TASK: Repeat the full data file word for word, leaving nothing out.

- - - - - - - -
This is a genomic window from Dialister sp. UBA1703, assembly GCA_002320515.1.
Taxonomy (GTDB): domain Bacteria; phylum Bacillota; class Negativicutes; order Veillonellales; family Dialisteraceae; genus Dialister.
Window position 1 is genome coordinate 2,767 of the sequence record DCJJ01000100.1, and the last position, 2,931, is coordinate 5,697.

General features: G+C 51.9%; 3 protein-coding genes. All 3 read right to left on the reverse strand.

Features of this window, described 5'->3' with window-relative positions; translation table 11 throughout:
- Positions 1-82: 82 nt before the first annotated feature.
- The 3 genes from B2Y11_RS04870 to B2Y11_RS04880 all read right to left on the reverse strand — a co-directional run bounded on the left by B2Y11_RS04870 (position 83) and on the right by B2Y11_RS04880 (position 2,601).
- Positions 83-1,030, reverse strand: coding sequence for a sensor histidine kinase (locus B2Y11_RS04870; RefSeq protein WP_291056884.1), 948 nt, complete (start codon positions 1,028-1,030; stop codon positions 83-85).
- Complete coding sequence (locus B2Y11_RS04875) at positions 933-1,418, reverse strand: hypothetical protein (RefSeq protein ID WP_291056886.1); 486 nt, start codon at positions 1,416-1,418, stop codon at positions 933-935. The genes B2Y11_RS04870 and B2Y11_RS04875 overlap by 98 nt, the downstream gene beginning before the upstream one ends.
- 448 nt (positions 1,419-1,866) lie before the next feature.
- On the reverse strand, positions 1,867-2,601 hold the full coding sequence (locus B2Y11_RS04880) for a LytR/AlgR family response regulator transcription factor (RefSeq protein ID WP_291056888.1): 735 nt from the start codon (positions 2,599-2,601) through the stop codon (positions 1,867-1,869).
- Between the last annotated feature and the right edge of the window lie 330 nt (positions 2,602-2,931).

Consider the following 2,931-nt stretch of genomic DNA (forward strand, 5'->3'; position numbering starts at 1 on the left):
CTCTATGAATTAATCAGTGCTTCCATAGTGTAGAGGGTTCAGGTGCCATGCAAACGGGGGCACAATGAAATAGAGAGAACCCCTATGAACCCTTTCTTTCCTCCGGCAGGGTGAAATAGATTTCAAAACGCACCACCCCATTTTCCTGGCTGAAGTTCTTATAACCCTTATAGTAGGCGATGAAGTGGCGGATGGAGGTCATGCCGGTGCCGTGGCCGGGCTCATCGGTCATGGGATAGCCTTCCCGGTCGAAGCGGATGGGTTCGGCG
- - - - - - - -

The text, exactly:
This is a genomic window from Dialister sp. UBA1703, assembly GCA_002320515.1.
Taxonomy (GTDB): domain Bacteria; phylum Bacillota; class Negativicutes; order Veillonellales; family Dialisteraceae; genus Dialister.
Window position 1 is genome coordinate 2,767 of the sequence record DCJJ01000100.1, and the last position, 2,931, is coordinate 5,697.

General features: G+C 51.9%; 3 protein-coding genes. All 3 read right to left on the reverse strand.

Features of this window, described 5'->3' with window-relative positions; translation table 11 throughout:
- Positions 1-82: 82 nt before the first annotated feature.
- The 3 genes from B2Y11_RS04870 to B2Y11_RS04880 all read right to left on the reverse strand — a co-directional run bounded on the left by B2Y11_RS04870 (position 83) and on the right by B2Y11_RS04880 (position 2,601).
- Positions 83-1,030, reverse strand: coding sequence for a sensor histidine kinase (locus B2Y11_RS04870; RefSeq protein WP_291056884.1), 948 nt, complete (start codon positions 1,028-1,030; stop codon positions 83-85).
- Complete coding sequence (locus B2Y11_RS04875) at positions 933-1,418, reverse strand: hypothetical protein (RefSeq protein ID WP_291056886.1); 486 nt, start codon at positions 1,416-1,418, stop codon at positions 933-935. The genes B2Y11_RS04870 and B2Y11_RS04875 overlap by 98 nt, the downstream gene beginning before the upstream one ends.
- 448 nt (positions 1,419-1,866) lie before the next feature.
- On the reverse strand, positions 1,867-2,601 hold the full coding sequence (locus B2Y11_RS04880) for a LytR/AlgR family response regulator transcription factor (RefSeq protein ID WP_291056888.1): 735 nt from the start codon (positions 2,599-2,601) through the stop codon (positions 1,867-1,869).
- Between the last annotated feature and the right edge of the window lie 330 nt (positions 2,602-2,931).

Consider the following 2,931-nt stretch of genomic DNA (forward strand, 5'->3'; position numbering starts at 1 on the left):
CTCTATGAATTAATCAGTGCTTCCATAGTGTAGAGGGTTCAGGTGCCATGCAAACGGGGGCACAATGAAATAGAGAGAACCCCTATGAACCCTTTCTTTCCTCCGGCAGGGTGAAATAGATTTCAAAACGCACCACCCCATTTTCCTGGCTGAAGTTCTTATAACCCTTATAGTAGGCGATGAAGTGGCGGATGGAGGTCATGCCGGTGCCGTGGCCGGGCTCATCGGTCATGGGATAGCCTTCCCGGTCGAAGCGGATGGGTTCGGCG